Whether we like it or not, dwelling on the past can’t change it. It won’t undo the circumstances, erase the pain, solve the problems, or answer all the questions. The biggest difference made by lingering on the past is in the way it changes us, and rarely for the better.
We have but 24 hours in a day and, if we try to get our rest, only 14 hours of actively using our minds. How often I squander those precious hours worrying about the future or analyzing the past. This is the day that the Lord has made! He’s made me to rejoice in it…this day.
Do you struggle to focus your mind on the present?
How our minds wander reflects what we deem most worthy—more than we might think. Even in something as essential as worship, we can sometimes forget that praising God is a battle for our minds before it is an act of our hearts. Lifting up our hands and kneeling are responses to what we believe is most worthy, and worthiness finds definition in our thoughts. We will worship what we set our minds on…what we behold. So it makes sense for the apostle Paul to remind us in various ways through his letters to the churches: set your minds on things above.
Why does he have to remind us to do so? Because we naturally set our minds on things of earth…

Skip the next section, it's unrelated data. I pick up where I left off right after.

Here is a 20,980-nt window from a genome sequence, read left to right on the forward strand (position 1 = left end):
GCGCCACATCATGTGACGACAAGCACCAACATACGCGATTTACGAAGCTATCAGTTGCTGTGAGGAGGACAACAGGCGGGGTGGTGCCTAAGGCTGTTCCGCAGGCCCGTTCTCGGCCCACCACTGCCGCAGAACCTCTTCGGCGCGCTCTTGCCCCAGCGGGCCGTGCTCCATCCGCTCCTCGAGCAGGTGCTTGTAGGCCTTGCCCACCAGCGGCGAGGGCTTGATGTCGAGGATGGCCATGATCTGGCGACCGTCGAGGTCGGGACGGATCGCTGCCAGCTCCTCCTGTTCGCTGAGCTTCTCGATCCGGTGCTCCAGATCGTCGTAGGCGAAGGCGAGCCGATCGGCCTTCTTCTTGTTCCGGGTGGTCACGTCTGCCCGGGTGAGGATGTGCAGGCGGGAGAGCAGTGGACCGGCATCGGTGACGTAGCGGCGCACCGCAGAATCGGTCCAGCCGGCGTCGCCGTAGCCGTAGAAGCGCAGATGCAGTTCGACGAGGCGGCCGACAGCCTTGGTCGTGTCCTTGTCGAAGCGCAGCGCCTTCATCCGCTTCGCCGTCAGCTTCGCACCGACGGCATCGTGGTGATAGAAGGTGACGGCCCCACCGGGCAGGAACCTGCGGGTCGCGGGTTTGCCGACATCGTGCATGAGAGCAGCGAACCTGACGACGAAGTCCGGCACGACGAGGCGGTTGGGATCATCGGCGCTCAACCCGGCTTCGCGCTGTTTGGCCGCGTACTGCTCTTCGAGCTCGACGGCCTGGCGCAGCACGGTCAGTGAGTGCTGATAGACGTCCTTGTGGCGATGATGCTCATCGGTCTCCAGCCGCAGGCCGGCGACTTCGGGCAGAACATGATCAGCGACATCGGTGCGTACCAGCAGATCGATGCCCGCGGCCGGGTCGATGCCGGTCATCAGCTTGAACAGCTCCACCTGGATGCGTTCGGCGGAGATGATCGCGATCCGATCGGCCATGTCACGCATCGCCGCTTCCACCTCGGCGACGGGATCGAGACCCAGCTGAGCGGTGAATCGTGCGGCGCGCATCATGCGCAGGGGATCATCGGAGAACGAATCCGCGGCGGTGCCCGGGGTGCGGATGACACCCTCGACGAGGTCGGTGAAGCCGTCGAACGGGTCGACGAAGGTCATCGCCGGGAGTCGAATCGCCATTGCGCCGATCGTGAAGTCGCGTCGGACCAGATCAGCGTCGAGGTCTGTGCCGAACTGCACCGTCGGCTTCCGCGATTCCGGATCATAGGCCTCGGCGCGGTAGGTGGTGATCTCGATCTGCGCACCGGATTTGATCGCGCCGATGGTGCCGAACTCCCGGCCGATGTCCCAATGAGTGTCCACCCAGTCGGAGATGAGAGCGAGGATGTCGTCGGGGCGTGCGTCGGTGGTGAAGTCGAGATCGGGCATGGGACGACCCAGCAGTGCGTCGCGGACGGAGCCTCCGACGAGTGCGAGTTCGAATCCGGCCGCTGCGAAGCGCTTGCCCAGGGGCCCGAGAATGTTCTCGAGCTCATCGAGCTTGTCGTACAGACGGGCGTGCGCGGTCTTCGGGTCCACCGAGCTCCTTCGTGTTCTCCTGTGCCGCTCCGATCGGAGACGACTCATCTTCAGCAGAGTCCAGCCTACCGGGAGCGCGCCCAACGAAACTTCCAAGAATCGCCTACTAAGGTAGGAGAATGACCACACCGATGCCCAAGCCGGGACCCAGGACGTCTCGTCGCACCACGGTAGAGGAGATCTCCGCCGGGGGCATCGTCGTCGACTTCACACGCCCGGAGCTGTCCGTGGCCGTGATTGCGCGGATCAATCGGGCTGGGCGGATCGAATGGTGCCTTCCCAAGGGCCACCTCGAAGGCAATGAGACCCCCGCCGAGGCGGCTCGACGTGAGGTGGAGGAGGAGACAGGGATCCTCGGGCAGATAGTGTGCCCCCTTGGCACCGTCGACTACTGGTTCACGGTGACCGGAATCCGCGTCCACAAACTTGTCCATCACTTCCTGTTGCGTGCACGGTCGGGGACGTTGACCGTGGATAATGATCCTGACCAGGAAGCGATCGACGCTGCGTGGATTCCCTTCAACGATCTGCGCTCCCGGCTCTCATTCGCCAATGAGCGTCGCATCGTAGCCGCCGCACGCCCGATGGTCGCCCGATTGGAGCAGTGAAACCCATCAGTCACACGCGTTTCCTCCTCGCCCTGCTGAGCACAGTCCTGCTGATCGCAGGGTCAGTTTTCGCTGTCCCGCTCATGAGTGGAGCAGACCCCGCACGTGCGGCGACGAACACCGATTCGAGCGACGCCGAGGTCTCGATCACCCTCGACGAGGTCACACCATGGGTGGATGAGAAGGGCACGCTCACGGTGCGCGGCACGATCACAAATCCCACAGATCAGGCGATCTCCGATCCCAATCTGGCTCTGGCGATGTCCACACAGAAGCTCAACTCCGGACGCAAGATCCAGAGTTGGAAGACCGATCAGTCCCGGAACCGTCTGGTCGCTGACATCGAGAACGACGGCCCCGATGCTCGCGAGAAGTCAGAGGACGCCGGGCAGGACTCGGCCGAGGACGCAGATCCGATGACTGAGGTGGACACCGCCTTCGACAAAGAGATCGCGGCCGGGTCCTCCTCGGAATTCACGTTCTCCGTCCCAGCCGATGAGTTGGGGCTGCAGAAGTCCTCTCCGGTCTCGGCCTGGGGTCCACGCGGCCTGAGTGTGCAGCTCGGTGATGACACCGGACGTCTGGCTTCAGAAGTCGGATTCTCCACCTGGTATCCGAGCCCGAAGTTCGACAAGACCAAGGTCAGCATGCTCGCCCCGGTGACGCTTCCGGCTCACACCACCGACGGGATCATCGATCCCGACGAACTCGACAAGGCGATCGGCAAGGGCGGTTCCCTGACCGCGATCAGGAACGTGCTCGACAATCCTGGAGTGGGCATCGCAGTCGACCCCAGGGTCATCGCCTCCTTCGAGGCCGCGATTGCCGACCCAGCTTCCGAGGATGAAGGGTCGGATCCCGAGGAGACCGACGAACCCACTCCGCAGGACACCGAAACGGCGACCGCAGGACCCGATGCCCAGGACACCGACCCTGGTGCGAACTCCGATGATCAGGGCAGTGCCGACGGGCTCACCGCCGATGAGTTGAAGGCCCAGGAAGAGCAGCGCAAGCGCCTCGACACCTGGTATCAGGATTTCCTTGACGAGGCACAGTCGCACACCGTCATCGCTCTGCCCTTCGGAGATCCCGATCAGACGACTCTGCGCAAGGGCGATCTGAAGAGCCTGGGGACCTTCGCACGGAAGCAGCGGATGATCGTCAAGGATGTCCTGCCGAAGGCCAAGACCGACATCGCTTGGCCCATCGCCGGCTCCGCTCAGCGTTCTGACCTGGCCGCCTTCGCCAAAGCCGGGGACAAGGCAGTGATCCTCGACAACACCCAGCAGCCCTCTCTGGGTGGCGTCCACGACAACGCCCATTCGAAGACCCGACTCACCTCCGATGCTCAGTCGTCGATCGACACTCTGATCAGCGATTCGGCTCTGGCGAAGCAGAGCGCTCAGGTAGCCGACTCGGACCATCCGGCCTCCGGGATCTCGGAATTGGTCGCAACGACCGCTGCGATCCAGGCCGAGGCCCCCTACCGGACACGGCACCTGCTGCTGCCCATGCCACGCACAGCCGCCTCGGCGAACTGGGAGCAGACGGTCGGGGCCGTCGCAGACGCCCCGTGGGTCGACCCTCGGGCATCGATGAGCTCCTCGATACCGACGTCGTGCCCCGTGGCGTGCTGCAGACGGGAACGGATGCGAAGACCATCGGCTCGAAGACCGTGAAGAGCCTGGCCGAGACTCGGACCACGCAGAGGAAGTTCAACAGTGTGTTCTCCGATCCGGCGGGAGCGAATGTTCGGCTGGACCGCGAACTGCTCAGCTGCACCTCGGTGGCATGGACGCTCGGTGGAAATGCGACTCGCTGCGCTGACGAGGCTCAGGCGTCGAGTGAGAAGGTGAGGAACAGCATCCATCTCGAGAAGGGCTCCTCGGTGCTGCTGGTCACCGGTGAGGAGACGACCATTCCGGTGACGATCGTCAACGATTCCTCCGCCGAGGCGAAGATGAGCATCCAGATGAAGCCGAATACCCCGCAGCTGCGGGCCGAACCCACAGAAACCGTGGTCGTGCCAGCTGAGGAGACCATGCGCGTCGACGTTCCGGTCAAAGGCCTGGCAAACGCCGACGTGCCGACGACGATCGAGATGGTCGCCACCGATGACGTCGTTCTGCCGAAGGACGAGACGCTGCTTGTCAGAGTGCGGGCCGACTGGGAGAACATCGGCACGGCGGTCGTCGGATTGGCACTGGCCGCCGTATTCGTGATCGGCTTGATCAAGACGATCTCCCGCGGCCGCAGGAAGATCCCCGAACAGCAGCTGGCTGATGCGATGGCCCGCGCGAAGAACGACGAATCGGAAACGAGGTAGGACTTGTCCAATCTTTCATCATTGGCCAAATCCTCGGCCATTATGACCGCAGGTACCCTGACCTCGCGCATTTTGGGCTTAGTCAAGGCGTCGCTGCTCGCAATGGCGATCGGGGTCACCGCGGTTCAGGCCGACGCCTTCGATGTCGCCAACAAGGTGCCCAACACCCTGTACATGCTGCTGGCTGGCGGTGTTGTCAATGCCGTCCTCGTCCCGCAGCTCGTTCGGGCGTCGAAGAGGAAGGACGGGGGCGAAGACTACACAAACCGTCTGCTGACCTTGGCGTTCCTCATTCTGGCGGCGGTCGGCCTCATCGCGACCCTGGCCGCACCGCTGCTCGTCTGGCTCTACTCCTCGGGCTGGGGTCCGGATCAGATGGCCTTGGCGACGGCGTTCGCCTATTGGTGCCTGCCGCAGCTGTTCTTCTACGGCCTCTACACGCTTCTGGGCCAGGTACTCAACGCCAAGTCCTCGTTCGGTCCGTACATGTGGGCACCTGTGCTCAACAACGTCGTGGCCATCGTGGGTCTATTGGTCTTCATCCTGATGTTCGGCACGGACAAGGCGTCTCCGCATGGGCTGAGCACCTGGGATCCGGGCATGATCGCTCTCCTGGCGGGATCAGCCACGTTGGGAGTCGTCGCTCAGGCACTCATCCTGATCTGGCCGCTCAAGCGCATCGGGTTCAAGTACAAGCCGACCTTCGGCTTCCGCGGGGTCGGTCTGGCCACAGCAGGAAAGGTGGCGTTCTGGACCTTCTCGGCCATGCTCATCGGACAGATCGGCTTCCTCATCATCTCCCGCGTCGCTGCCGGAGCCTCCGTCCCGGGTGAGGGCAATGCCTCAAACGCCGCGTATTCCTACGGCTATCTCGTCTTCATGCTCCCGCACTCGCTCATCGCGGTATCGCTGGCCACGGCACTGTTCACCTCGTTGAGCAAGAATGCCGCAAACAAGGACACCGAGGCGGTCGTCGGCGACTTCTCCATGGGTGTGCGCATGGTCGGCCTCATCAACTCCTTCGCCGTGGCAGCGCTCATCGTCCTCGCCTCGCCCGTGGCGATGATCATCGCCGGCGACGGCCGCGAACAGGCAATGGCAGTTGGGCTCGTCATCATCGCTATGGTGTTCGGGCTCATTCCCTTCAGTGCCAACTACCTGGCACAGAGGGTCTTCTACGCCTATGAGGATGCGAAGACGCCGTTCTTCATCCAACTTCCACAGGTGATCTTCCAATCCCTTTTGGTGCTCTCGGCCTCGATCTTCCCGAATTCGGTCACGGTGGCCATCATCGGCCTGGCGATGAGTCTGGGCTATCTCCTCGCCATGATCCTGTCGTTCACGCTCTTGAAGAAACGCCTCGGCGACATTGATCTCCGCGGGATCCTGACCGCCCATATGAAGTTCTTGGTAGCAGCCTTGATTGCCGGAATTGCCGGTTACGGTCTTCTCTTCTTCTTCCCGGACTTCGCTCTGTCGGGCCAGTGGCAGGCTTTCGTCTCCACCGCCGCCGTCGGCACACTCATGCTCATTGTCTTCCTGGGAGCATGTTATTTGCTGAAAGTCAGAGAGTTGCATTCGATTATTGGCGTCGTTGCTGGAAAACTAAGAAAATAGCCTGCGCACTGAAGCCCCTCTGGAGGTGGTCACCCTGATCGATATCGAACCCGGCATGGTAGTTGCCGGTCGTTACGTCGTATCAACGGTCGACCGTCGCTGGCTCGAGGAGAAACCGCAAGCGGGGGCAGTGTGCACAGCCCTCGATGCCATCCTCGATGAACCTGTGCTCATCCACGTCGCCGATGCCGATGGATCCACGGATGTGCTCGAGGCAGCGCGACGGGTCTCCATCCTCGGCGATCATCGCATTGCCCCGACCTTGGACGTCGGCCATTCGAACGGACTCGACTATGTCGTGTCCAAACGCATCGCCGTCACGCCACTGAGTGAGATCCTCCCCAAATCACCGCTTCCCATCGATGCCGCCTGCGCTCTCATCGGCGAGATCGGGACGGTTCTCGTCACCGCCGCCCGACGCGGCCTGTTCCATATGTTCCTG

All of those are worthwhile things to consider if they don’t become what we are set on or anchored to. Firmly planted, fully committed, deeply rooted, confidently grounded—all these describe what it means to set our minds on something. If that something is of this world (even if it is myself) it will be shaken and cannot last forever. But if that something is of him—of the kingdom—our minds and hearts will be aligned with what is eternal.
And so we take Paul’s encouragement to heart:
"Finally, brothers, whatever is true, whatever is honorable, whatever is just, whatever is pure, whatever is lovely, whatever is commendable, if there is any excellence, if there is anything worthy of praise, think about these things." (Philippians 4:8)
Lord, enable us to “take every thought captive” (2 Cor. 10:5) so that obedience, worship, and praise might overflow from eyes, minds, and hearts set on you.
I'm regularly amazed at how quickly I forget. How short my retention. How often I need to revisit this truth again and again.
What's on your mind today? Did you wake up thinking about the laundry that is piling up? Did your mind wander back to stagnant pools of worry and concern? How quickly these thoughts fill our minds, making little room for what we were made to fix our minds upon: Christ himself. He is the perfecter of our faith: the one who is seated (not standing!) and at rest. Because the finished work of the Cross is our peace today, we can anchor our harried minds with the truth of the gospel and be at rest.
Excerpt taken from: GraceLaced. Copyright © 2017 by Ruth Chou Simons. Published by Harvest House Publishers, Eugene, OR. Used by permission.
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